This week quantum computing startup PASQAL announced the launch of Qadence, an open source Python library that streamlines the process of building and executing digital-analog quantum programs on interacting qubit systems.
Digital analogue quantum computing (DAQC) aims to combine the precision of digital quantum computing with the continuous control and interactions of analogue quantum computing. In the expanding quantum computing landscape, there has been increased interest.
The next generation PASQAL’s neutral atoms quantum computers will be capable of natively executing digital-analogue quantum algorithms.
Qadence accelerates the evolution of DAQC and quantum machine learning by offering a simplified interface, allowing developers to:
- Easily construct analog and digital-analogue quantum algorithmsSeamlessly transition from simulations to real devices, such as PASQAL’s neutral atoms quantum computers
- Easily express complex interaction among qubits and readily incorporate them into efficient executions on simulator backends.
- Translate certain types of analogue or digital-analogue operations into numerically efficient simulations similar to digital quantum circuits.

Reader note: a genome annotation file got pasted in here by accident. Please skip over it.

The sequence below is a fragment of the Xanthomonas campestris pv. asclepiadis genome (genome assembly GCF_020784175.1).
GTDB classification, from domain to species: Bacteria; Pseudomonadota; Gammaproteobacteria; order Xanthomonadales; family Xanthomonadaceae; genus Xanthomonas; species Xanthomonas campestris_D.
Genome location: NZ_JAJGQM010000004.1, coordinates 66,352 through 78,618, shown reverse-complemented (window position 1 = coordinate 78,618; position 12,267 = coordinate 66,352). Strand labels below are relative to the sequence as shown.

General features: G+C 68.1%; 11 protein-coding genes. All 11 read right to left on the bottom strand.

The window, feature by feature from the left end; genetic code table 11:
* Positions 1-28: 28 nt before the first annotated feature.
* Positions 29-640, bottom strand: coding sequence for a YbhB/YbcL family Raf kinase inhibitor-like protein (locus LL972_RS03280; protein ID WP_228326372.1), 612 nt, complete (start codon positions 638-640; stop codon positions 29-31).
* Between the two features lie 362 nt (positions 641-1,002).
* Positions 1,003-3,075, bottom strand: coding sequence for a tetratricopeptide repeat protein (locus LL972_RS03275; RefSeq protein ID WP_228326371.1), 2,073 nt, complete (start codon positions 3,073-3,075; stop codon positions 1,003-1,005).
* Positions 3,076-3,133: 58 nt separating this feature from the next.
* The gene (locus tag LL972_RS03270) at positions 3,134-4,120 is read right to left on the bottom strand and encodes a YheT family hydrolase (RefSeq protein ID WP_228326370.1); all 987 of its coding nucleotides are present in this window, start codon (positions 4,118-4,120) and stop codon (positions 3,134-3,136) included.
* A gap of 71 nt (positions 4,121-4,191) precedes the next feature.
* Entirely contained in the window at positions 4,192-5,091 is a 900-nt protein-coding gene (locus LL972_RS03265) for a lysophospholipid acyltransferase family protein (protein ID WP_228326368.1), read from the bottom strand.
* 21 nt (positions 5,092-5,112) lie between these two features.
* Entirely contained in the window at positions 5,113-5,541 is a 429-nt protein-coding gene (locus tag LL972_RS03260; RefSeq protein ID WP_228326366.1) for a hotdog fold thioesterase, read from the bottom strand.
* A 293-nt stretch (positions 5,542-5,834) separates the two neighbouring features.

- General and higher-order parameter shift rules for efficient differentiation of digital-analogue quantum programs
“Qadence fills a gap in the current quantum software ecosystem by providing a user-friendly interface for the increasingly popular digital-analogue quantum computing and accelerating the research in quantum machine learning leveraging this approach,” says Mario Dagrada, VP of Quantum Software at PASQAL.
PASQAL builds quantum computers from ordered neutral atoms in 2D and 3D arrays to bring a practical quantum advantage to its customers and address real-world problems. Its quantum computers control neutral atoms with optical tweezers, using laser light to manipulate quantum registers with up to a few hundred qubits.
Founded in 2019, the company spun out of Institut d’Optique, and its co-founders include Alain Aspect, who won a Nobel Prize for his work on quantum entanglement in 2022.
PASQAL has secured more than €140 million in financing to date.
Lead image: The Digital Artist.